In this paper, due to the versatility and powerful approximation capabilities of BNNM and the advantage of having access to many different analytical solutions. we extend the singlelayer neural network model based on BNNM to a doublelayer neural network model and apply it to solve the generalized (3+1)dimensional Kadomtsev–Petviashvili (gKP) equation [43]:
It is well known that the KP equation, formulated by Kadomtsev and Petviashvili in 1970 [44], is a nonlinear partial differential equation set in two spatial and one temporal coordinate, the form is shown in Eq. (2):
it describes the evolution of nonlinear long waves with small amplitudes that have slow transverse coordinate dependency. It can aptly simulate nonlinear phenomena in areas such as fluid physics, plasma physics, BoseEinstein condensates, and optics.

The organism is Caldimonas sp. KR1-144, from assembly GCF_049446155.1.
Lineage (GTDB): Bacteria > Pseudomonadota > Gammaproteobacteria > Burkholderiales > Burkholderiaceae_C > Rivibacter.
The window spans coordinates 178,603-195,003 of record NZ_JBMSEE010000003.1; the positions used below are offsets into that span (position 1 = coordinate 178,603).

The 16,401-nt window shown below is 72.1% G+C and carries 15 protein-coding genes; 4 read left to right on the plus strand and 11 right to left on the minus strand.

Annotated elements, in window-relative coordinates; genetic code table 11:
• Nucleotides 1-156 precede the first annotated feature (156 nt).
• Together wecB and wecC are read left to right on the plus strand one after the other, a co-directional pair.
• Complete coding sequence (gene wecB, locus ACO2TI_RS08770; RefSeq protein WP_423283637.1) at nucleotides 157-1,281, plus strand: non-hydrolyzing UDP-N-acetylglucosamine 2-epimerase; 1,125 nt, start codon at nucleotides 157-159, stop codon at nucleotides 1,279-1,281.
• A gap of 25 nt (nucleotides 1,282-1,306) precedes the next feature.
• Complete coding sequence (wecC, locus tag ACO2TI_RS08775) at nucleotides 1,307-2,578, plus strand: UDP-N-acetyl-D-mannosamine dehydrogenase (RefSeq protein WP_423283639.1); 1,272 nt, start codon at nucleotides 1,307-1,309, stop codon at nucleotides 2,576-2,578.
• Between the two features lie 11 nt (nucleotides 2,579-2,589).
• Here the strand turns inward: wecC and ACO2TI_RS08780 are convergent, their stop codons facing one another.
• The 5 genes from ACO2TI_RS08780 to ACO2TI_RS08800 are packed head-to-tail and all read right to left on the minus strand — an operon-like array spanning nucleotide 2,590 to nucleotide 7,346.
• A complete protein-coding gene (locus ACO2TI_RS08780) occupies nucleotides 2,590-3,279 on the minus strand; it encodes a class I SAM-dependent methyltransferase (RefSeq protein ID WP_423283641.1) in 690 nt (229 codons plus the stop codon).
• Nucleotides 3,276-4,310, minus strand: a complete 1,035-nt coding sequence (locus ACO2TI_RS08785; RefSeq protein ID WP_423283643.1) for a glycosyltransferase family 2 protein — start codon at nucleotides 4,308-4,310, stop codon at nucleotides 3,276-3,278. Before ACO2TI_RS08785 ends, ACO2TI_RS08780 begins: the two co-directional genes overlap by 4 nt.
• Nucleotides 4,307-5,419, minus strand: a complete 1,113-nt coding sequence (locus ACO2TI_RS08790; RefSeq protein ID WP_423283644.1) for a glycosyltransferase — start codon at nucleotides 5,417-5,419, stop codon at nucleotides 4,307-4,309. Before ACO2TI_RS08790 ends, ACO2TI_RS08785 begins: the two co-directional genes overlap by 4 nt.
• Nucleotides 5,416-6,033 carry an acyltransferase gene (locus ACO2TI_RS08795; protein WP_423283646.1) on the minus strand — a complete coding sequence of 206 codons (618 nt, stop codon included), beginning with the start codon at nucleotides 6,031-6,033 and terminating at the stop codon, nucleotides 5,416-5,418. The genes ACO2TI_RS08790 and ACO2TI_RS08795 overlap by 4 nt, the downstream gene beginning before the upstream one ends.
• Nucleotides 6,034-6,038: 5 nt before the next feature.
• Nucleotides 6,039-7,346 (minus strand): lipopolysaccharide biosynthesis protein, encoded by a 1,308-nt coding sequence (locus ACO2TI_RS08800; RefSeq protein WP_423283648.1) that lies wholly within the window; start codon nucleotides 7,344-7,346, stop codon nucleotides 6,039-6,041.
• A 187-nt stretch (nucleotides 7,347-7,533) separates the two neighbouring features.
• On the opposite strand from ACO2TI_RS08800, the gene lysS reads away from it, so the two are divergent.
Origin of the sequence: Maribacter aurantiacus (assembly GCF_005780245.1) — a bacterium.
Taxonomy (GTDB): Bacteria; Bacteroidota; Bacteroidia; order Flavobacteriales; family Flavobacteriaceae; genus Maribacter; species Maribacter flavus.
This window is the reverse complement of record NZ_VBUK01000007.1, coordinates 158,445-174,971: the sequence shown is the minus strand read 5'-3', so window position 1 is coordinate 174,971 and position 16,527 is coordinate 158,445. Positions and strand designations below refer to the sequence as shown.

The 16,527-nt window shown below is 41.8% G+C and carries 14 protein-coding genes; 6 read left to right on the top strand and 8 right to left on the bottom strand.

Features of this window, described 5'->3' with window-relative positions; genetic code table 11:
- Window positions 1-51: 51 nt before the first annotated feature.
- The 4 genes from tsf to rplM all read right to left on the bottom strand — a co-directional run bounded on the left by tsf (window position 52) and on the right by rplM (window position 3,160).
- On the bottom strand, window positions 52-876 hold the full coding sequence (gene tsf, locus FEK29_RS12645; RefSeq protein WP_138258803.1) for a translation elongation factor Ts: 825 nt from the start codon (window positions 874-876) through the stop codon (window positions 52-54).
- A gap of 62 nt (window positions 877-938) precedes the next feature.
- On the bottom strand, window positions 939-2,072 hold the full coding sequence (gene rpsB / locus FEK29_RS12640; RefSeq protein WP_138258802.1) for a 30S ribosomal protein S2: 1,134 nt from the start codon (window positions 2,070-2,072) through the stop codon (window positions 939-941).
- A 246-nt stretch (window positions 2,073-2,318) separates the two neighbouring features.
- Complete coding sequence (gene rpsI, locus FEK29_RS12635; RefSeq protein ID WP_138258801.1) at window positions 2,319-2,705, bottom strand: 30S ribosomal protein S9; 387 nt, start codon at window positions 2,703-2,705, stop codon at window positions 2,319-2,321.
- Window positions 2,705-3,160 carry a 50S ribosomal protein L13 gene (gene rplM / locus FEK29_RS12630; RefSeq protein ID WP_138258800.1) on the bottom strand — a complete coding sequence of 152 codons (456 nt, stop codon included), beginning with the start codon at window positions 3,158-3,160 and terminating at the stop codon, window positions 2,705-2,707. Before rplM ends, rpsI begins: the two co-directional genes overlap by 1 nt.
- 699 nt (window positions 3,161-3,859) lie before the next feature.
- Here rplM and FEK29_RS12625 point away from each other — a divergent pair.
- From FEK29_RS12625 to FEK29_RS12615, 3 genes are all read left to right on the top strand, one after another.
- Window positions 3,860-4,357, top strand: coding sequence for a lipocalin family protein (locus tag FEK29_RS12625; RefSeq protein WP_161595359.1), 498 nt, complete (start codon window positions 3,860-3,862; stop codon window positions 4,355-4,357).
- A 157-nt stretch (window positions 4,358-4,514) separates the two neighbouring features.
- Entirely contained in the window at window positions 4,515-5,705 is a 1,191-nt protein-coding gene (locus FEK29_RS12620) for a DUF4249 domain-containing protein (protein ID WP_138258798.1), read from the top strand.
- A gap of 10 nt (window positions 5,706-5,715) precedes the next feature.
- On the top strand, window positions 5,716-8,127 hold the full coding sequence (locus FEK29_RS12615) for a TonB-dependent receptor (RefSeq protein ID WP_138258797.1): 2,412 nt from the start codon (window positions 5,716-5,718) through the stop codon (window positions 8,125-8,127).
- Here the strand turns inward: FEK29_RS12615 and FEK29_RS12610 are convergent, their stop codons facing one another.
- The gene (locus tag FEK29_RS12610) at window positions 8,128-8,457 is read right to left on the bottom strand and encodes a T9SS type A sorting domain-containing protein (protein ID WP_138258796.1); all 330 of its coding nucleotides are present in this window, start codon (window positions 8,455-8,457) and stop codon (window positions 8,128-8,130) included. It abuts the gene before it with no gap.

Moreover, the generalized (3+1)dimensional KP(gKP) equation introduced in this paper is an extension of its original equation, which is presented as follows:
the parameters chosen for Eq. (1) are as follows: with \(\alpha =\gamma _{1}=\gamma _{2}=0, \beta _{1}=\beta _{2}=\beta _{3}=1\), and \(\gamma _{3}=1\), this allows Eq. (3) to degenerate to Eq. (1). Additionally, inserting other parameter values will also degenerate into other wellknown equations, as illustrated below:

(1)
For the parameter value case of \(\alpha =\beta _{1}=\beta _{3}=\gamma _{2}=\gamma _{3}=0,\beta _{2}=2\) and \(\beta _1=3\), Eq. (3) can be reduced to the Jimbo–Miwa equation [45].

(2)